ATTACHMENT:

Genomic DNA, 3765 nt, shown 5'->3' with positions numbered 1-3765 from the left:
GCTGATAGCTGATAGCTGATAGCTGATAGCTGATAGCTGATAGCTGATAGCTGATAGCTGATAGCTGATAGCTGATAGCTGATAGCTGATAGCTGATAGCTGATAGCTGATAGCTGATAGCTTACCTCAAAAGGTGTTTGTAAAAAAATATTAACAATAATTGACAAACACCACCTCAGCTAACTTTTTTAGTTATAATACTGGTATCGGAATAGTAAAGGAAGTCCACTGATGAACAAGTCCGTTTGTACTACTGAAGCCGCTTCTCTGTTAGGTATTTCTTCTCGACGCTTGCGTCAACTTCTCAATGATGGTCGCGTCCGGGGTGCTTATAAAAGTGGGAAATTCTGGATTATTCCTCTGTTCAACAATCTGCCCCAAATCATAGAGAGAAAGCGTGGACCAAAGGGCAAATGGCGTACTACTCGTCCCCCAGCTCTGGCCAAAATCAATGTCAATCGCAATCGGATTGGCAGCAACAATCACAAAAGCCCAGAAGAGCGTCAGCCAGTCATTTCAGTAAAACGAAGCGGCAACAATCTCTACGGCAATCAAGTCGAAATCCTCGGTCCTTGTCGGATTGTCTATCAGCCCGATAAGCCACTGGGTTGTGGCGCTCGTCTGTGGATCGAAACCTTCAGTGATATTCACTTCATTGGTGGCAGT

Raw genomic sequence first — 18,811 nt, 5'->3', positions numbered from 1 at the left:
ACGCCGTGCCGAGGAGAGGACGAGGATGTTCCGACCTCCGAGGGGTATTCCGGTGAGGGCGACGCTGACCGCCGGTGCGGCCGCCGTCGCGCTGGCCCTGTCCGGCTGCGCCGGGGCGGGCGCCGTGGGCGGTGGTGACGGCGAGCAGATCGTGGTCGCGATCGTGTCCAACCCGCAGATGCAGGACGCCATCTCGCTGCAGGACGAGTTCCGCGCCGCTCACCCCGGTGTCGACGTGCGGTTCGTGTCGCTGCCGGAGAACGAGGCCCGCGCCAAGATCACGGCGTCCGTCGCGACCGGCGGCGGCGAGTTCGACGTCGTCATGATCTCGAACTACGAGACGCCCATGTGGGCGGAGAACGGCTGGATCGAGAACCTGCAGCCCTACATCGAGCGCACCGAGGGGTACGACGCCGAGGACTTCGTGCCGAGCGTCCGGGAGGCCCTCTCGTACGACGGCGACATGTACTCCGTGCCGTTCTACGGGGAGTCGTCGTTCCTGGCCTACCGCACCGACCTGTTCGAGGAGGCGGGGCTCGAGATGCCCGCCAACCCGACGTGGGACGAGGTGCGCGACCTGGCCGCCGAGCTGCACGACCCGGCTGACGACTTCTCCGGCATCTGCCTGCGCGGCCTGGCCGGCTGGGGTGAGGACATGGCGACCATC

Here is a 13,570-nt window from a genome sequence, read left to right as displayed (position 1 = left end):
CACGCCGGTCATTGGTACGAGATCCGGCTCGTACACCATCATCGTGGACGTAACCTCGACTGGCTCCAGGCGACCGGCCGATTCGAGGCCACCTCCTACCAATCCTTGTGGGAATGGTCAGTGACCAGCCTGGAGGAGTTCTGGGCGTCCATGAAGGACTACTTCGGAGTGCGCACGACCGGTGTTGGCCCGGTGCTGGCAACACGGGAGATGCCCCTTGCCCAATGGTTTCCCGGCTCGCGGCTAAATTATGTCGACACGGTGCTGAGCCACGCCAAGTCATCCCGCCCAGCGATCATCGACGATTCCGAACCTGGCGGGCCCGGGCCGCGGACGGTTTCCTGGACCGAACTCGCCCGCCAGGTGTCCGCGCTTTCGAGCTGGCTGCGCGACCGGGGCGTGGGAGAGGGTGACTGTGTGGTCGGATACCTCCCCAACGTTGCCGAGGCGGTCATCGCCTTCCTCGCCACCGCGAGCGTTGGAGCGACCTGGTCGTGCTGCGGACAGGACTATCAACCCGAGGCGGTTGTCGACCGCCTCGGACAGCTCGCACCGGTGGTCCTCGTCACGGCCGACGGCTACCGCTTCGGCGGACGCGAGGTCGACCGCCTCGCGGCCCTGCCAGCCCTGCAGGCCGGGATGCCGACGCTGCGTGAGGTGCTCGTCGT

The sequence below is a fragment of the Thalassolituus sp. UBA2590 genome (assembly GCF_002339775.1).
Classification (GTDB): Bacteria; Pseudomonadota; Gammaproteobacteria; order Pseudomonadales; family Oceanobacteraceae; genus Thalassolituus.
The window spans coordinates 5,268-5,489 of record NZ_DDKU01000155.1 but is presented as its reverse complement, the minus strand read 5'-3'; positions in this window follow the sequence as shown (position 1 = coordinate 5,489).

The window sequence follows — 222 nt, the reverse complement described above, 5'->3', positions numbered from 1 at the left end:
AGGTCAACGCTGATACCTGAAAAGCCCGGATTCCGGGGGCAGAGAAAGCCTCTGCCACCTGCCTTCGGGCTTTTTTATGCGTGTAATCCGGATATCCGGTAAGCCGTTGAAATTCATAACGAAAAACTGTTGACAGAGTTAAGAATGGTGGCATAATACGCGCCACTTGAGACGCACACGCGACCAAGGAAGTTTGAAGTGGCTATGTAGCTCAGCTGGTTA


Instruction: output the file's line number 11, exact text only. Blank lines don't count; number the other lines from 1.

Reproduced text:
AGGTCAACGCTGATACCTGAAAAGCCCGGATTCCGGGGGCAGAGAAAGCCTCTGCCACCTGCCTTCGGGCTTTTTTATGCGTGTAATCCGGATATCCGGTAAGCCGTTGAAATTCATAACGAAAAACTGTTGACAGAGTTAAGAATGGTGGCATAATACGCGCCACTTGAGACGCACACGCGACCAAGGAAGTTTGAAGTGGCTATGTAGCTCAGCTGGTTA